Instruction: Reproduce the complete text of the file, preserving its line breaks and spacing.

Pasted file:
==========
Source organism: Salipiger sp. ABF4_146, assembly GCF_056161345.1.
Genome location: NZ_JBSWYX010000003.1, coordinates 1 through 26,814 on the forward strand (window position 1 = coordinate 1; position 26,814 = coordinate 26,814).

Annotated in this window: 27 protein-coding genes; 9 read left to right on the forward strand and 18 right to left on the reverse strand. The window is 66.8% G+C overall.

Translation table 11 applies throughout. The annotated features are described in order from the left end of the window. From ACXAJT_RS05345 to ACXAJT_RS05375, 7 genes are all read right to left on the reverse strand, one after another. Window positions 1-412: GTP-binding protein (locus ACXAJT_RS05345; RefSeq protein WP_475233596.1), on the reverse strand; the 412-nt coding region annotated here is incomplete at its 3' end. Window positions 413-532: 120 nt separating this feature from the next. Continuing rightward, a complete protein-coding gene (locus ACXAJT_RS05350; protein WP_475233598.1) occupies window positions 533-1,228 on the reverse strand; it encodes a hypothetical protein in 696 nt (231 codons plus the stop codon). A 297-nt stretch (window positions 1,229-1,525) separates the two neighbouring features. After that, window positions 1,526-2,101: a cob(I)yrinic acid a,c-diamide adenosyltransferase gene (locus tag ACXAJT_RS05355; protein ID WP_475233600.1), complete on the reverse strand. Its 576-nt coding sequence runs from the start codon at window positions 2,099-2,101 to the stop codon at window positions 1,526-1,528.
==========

Source organism: Salipiger sp. ABF4_146, assembly GCF_056161345.1.
Genome location: NZ_JBSWYX010000003.1, coordinates 1 through 26,814 on the forward strand (window position 1 = coordinate 1; position 26,814 = coordinate 26,814).

Annotated in this window: 27 protein-coding genes; 9 read left to right on the forward strand and 18 right to left on the reverse strand. The window is 66.8% G+C overall.

Translation table 11 applies throughout. The annotated features are described in order from the left end of the window. From ACXAJT_RS05345 to ACXAJT_RS05375, 7 genes are all read right to left on the reverse strand, one after another. Window positions 1-412: GTP-binding protein (locus ACXAJT_RS05345; RefSeq protein WP_475233596.1), on the reverse strand; the 412-nt coding region annotated here is incomplete at its 3' end. Window positions 413-532: 120 nt separating this feature from the next. Continuing rightward, a complete protein-coding gene (locus ACXAJT_RS05350; protein WP_475233598.1) occupies window positions 533-1,228 on the reverse strand; it encodes a hypothetical protein in 696 nt (231 codons plus the stop codon). A 297-nt stretch (window positions 1,229-1,525) separates the two neighbouring features. After that, window positions 1,526-2,101: a cob(I)yrinic acid a,c-diamide adenosyltransferase gene (locus tag ACXAJT_RS05355; protein ID WP_475233600.1), complete on the reverse strand. Its 576-nt coding sequence runs from the start codon at window positions 2,099-2,101 to the stop codon at window positions 1,526-1,528.